In the second part of our podcast series Popular Glory: Contemporary Queerness and the Moving Image, host Robbie Handcock speaks to Laura Duffy and Aliyah Winter about recent collaborations, and how to image queer lives, queer histories, queer youth.

Catalogue Notes

00: Robbie Handcock (RH): Introduces artists and their practice. Asks about Party Friends exhibition at Te Uru Gallery.

1.30 Aliyah Winter (AW): Discusses working with queer support and advocacy organisation InsideOUT, the process and ethics of turning a youth workshop into an exhibition, after an invitation by curator Chloe Geoghegan

2.30 (RH): Asks about kids creative input into Party Friends? Laura Duffy (LD): discusses process of workshops over 3 years, working under Covid. Ethical processes of working with youth.

5:30 (AW): Generational response to selfies, shared generational response to memes and content

6.30 (RH to LD): Push and pull of disgust and in Laura’s work, RH discusses Laura’s use of colour

8:20 (LD): DUIRVIAS exhibition at Blue Oyster, a 1 hr video responding to a ghost story. Discusses Connors’ prompt for her video.

11:00 (AW) Hardening installation produced for Enjoy Gallery, research on Matiu Island, the Lyman health home, historical materials, and instinctual processes.

15:15 (AW) historical practice of air bathing, working with LD to video the work on Matiu island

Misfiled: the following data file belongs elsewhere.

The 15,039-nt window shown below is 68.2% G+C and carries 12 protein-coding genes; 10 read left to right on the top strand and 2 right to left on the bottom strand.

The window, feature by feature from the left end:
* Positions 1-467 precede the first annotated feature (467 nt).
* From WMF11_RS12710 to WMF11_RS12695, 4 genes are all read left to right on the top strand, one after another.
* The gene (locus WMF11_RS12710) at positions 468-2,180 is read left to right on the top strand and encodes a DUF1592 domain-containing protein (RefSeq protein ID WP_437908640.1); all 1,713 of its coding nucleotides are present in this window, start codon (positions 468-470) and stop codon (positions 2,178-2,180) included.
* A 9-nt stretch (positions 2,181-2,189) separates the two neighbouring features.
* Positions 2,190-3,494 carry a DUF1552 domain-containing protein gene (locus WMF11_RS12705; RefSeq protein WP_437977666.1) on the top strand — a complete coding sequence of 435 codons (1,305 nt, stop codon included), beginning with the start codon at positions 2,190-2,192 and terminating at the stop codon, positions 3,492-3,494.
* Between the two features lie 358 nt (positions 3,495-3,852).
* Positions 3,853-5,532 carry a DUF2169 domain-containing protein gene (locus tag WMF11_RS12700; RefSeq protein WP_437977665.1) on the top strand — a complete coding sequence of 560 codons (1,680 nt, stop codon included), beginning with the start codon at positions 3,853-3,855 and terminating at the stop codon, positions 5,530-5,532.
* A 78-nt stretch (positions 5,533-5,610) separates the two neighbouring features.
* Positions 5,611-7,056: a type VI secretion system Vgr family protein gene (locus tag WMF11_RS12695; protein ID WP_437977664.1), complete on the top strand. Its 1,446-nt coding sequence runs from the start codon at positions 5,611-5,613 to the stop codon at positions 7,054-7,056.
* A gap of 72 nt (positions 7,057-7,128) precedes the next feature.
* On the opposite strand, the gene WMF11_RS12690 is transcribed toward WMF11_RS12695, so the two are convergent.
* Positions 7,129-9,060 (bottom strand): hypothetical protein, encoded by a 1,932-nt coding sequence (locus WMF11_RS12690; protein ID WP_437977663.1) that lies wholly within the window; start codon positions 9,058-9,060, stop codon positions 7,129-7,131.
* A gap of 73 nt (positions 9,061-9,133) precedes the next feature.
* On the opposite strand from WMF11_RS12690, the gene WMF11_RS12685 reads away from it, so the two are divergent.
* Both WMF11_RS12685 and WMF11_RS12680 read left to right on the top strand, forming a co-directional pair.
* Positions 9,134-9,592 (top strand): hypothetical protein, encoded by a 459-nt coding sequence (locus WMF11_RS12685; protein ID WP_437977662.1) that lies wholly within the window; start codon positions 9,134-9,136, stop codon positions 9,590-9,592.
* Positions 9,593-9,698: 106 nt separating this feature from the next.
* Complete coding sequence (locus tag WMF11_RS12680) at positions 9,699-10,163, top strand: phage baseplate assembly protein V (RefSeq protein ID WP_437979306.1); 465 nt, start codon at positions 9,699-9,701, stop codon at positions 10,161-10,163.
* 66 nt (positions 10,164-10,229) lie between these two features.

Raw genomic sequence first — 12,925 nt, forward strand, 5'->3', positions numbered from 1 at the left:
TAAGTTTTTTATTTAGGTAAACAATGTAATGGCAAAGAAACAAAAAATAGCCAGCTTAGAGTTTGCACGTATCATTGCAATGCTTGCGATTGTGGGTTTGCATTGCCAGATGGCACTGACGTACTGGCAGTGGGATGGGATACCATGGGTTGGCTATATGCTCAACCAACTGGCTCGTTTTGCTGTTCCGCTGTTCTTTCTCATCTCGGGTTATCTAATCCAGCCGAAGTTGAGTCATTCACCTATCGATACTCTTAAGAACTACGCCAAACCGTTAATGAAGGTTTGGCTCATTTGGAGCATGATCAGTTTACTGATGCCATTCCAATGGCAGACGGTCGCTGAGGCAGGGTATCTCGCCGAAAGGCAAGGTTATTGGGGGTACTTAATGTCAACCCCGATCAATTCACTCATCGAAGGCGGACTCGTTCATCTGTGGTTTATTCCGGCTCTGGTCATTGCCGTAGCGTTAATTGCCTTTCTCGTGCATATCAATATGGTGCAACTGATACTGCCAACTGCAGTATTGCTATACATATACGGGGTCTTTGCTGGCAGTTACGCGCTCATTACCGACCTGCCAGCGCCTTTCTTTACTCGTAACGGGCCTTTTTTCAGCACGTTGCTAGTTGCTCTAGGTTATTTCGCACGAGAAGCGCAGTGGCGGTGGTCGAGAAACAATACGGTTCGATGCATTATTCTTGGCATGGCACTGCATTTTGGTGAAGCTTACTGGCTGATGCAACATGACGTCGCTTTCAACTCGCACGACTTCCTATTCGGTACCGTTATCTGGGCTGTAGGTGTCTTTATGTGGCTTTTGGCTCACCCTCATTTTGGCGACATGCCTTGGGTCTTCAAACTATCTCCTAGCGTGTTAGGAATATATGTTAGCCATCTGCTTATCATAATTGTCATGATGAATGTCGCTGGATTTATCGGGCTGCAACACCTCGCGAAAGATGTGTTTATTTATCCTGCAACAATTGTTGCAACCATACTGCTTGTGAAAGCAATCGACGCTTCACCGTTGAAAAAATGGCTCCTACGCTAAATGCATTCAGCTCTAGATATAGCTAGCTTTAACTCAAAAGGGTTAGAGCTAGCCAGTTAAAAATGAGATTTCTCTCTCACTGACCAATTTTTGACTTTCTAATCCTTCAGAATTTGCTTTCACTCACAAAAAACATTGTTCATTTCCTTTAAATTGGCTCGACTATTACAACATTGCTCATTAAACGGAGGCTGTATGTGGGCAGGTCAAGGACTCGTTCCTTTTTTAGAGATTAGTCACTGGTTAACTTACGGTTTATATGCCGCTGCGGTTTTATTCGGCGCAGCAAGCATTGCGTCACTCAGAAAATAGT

17:35: (RH to AW:) How do you turn research into an image? AW on process of experiment, LD describes spiritual aspect of AW’s practice, and performative actions as ‘calling back to history’

20:15 (RH): on looking for the queer lineage and validation in histories, representation in media, TV. image. AW on ‘reading between the lines’ to find queer histories

21:45 (RH): AW’s use of language and text in An affinity of Hammers an installation at Hobiennale. AW on the video Speaking without words, and appropriating the phrase ‘Trans women are stunning and brave’ from Alt-right sources and South Park TV show. “Re-routing structures that seek to harm”. Discusses audience response to the work.

26:00 (AW) Responding to the Births Death and Marriages reform act in Australia and NZ, and the self-declaration of gender.

27:00 (LD): on the phrase ‘if you have to shout to be heard, you are heard as shouting’ from from the lecture ‘Snap!’ (2017), by Sara Ahmed

29:35 (RH): How do different contexts affect the work. LD discusses installing Party Friends at Te Uru Waitakere remotely using Facebook messenger.

32:30 (RH): The lineage of queer video art, mentions Vaginal Davis. LD describes queer history as unrevealed, talks about strength of contemporary local queer art community.

35:30 (RH:) asks LD and AW about their dream collaborators.

37:38 End

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